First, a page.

Page:The Cambridge History of American Literature, v3.djvu/153

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The Oregon Trail

westward with its caravans for Santa Fé, another track faded into the plains to the north-west and hammered its devious sagebrush course over mountains, over valleys, through difficult canyons, across dangerous rivers or deserts of death to the Columbia River, to Oregon, to California. This was the path that Francis Parkman,[1] just out of college, followed in 1846 as far as Fort Laramie; an experience which gave us The California and Oregon Trail (1849). Ezra Meeker travelled it in 1852 and back again in 1906, and in The Ox-Team, or the Old Oregon Trail (1906) he relates what befell him in this long, wild journey with an ox-team—a real "bull-whacker's" tale.

Mrs. Ann Boyd had experiences on this difficult highway in the late forties, and she presents the record in The Oregon Trail (1862). A rare volume on the same road is Joel Palmer's Journal of Travels Over the Rocky Mountains to the Mouth of the Columbia River (1847). For those desiring to identify in detail the route and distances of the Oregon Trail of early days there is a complete exposition in the masterly work by H. M. Chittenden, History of the American Fur Trade in the Far West (1902).

The chain binding Europe by the west to Cathay, of which the Santa Fé and the Oregon trails were preliminary links, was being forged to completion by this steady march of pioneers across the salubrious uplands of the Far West. At the same time the surrounding seas were breaking under the prows of American ships. T. J. Jacobs writes of the cruise of the clipper ship Margaret Oakley in Scenes, Incidents, and Adventures in the Pacific Ocean (1844); and the United States government took a hand in maritime exploration by sending Captain Charles Wilkes with six ships and a large company of scientific men on an important cruise to explore and survey the South Seas. From Australia, Wilkes steered for the South Pole and on 19 January, 1840, he was the first to see the Antarctic Continent, albeit only a very short time before the French navigator D'Urville also sighted it. For 1500 miles Wilkes skirted the icy coast, and the region he reported was accordingly named Wilkes Land. He also visited Hawaii, California, and Oregon, carrying on some survey work in the latter region. Five volumes were published: The Narrative of the United States Exploring Expedition During the Years 1838, 1839, 1840, 1841,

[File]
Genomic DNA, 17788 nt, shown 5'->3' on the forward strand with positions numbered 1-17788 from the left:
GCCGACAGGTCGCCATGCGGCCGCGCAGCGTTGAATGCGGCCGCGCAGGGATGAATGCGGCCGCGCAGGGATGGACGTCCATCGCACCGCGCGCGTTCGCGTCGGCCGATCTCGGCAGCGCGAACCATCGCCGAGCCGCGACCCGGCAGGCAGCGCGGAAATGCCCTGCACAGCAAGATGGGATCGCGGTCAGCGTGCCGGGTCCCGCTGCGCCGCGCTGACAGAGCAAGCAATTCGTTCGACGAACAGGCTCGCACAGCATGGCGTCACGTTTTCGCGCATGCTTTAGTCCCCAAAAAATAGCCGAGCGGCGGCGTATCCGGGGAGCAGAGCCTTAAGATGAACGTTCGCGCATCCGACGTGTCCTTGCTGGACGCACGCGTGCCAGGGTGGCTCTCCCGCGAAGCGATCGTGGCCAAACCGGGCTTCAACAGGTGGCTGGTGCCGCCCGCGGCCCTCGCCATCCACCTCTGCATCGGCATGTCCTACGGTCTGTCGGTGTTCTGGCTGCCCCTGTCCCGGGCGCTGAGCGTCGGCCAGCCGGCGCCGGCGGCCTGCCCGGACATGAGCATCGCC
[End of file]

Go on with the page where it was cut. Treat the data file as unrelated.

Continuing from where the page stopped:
1. See also Book III, Chap. xv.